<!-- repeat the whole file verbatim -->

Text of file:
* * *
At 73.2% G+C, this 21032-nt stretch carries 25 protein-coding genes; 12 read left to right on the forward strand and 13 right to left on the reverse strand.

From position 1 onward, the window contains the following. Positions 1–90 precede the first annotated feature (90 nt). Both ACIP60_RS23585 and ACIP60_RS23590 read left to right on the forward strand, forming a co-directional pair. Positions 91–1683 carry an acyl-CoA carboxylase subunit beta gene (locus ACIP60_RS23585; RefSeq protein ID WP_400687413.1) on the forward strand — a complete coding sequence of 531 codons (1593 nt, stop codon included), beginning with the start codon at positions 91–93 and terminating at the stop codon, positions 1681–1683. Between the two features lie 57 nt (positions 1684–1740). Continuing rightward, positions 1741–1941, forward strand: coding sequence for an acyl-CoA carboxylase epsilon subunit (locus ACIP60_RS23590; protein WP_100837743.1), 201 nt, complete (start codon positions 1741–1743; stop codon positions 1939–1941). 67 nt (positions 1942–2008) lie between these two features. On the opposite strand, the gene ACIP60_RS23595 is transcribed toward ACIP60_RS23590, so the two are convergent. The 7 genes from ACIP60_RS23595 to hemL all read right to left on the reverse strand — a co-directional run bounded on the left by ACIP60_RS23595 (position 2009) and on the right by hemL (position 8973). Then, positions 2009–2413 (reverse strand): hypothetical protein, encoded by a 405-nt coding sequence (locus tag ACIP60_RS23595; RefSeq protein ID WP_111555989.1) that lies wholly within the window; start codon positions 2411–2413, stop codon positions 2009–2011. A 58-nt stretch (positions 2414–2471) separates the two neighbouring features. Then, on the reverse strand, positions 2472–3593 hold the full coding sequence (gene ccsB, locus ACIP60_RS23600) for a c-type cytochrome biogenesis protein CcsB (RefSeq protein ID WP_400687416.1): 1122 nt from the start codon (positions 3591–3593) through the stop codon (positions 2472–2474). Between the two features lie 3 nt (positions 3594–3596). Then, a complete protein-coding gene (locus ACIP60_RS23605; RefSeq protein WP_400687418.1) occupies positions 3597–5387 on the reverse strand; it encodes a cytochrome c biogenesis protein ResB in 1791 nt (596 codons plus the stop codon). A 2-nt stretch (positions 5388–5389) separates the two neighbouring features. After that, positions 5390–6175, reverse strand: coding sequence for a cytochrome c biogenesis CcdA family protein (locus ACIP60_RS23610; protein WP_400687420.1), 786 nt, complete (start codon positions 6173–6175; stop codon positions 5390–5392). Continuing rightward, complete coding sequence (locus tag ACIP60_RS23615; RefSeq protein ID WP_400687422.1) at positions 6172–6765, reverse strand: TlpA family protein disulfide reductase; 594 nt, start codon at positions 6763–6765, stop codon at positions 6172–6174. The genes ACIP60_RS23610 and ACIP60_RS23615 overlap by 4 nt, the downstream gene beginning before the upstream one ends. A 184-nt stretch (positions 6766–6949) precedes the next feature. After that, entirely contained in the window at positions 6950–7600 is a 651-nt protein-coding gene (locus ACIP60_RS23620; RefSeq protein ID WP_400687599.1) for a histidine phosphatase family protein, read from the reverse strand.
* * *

At 73.2% G+C, this 21032-nt stretch carries 25 protein-coding genes; 12 read left to right on the forward strand and 13 right to left on the reverse strand.

From position 1 onward, the window contains the following. Positions 1–90 precede the first annotated feature (90 nt). Both ACIP60_RS23585 and ACIP60_RS23590 read left to right on the forward strand, forming a co-directional pair. Positions 91–1683 carry an acyl-CoA carboxylase subunit beta gene (locus ACIP60_RS23585; RefSeq protein ID WP_400687413.1) on the forward strand — a complete coding sequence of 531 codons (1593 nt, stop codon included), beginning with the start codon at positions 91–93 and terminating at the stop codon, positions 1681–1683. Between the two features lie 57 nt (positions 1684–1740). Continuing rightward, positions 1741–1941, forward strand: coding sequence for an acyl-CoA carboxylase epsilon subunit (locus ACIP60_RS23590; protein WP_100837743.1), 201 nt, complete (start codon positions 1741–1743; stop codon positions 1939–1941). 67 nt (positions 1942–2008) lie between these two features. On the opposite strand, the gene ACIP60_RS23595 is transcribed toward ACIP60_RS23590, so the two are convergent. The 7 genes from ACIP60_RS23595 to hemL all read right to left on the reverse strand — a co-directional run bounded on the left by ACIP60_RS23595 (position 2009) and on the right by hemL (position 8973). Then, positions 2009–2413 (reverse strand): hypothetical protein, encoded by a 405-nt coding sequence (locus tag ACIP60_RS23595; RefSeq protein ID WP_111555989.1) that lies wholly within the window; start codon positions 2411–2413, stop codon positions 2009–2011. A 58-nt stretch (positions 2414–2471) separates the two neighbouring features. Then, on the reverse strand, positions 2472–3593 hold the full coding sequence (gene ccsB, locus ACIP60_RS23600) for a c-type cytochrome biogenesis protein CcsB (RefSeq protein ID WP_400687416.1): 1122 nt from the start codon (positions 3591–3593) through the stop codon (positions 2472–2474). Between the two features lie 3 nt (positions 3594–3596). Then, a complete protein-coding gene (locus ACIP60_RS23605; RefSeq protein WP_400687418.1) occupies positions 3597–5387 on the reverse strand; it encodes a cytochrome c biogenesis protein ResB in 1791 nt (596 codons plus the stop codon). A 2-nt stretch (positions 5388–5389) separates the two neighbouring features. After that, positions 5390–6175, reverse strand: coding sequence for a cytochrome c biogenesis CcdA family protein (locus ACIP60_RS23610; protein WP_400687420.1), 786 nt, complete (start codon positions 6173–6175; stop codon positions 5390–5392). Continuing rightward, complete coding sequence (locus tag ACIP60_RS23615; RefSeq protein ID WP_400687422.1) at positions 6172–6765, reverse strand: TlpA family protein disulfide reductase; 594 nt, start codon at positions 6763–6765, stop codon at positions 6172–6174. The genes ACIP60_RS23610 and ACIP60_RS23615 overlap by 4 nt, the downstream gene beginning before the upstream one ends. A 184-nt stretch (positions 6766–6949) precedes the next feature. After that, entirely contained in the window at positions 6950–7600 is a 651-nt protein-coding gene (locus ACIP60_RS23620; RefSeq protein ID WP_400687599.1) for a histidine phosphatase family protein, read from the reverse strand.